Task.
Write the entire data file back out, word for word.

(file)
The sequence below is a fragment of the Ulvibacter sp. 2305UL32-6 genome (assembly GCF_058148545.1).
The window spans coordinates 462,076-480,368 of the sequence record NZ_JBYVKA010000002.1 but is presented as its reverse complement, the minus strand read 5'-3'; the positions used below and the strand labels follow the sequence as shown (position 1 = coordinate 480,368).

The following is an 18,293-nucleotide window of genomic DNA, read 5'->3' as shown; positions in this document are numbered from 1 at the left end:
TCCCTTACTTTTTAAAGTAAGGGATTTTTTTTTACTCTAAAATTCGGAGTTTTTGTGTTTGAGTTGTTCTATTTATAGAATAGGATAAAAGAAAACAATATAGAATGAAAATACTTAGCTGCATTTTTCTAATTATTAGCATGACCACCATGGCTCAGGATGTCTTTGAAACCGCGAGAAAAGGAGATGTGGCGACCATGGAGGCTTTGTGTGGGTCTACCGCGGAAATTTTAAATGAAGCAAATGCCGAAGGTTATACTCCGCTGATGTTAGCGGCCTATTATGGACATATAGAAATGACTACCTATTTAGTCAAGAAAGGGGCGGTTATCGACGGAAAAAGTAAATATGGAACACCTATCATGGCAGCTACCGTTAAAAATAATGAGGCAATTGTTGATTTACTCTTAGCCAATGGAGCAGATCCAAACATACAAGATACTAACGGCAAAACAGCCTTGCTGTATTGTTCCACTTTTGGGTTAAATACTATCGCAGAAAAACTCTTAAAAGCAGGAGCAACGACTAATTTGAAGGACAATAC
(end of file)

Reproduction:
The sequence below is a fragment of the Ulvibacter sp. 2305UL32-6 genome (assembly GCF_058148545.1).
The window spans coordinates 462,076-480,368 of the sequence record NZ_JBYVKA010000002.1 but is presented as its reverse complement, the minus strand read 5'-3'; the positions used below and the strand labels follow the sequence as shown (position 1 = coordinate 480,368).

The following is an 18,293-nucleotide window of genomic DNA, read 5'->3' as shown; positions in this document are numbered from 1 at the left end:
TCCCTTACTTTTTAAAGTAAGGGATTTTTTTTTACTCTAAAATTCGGAGTTTTTGTGTTTGAGTTGTTCTATTTATAGAATAGGATAAAAGAAAACAATATAGAATGAAAATACTTAGCTGCATTTTTCTAATTATTAGCATGACCACCATGGCTCAGGATGTCTTTGAAACCGCGAGAAAAGGAGATGTGGCGACCATGGAGGCTTTGTGTGGGTCTACCGCGGAAATTTTAAATGAAGCAAATGCCGAAGGTTATACTCCGCTGATGTTAGCGGCCTATTATGGACATATAGAAATGACTACCTATTTAGTCAAGAAAGGGGCGGTTATCGACGGAAAAAGTAAATATGGAACACCTATCATGGCAGCTACCGTTAAAAATAATGAGGCAATTGTTGATTTACTCTTAGCCAATGGAGCAGATCCAAACATACAAGATACTAACGGCAAAACAGCCTTGCTGTATTGTTCCACTTTTGGGTTAAATACTATCGCAGAAAAACTCTTAAAAGCAGGAGCAACGACTAATTTGAAGGACAATAC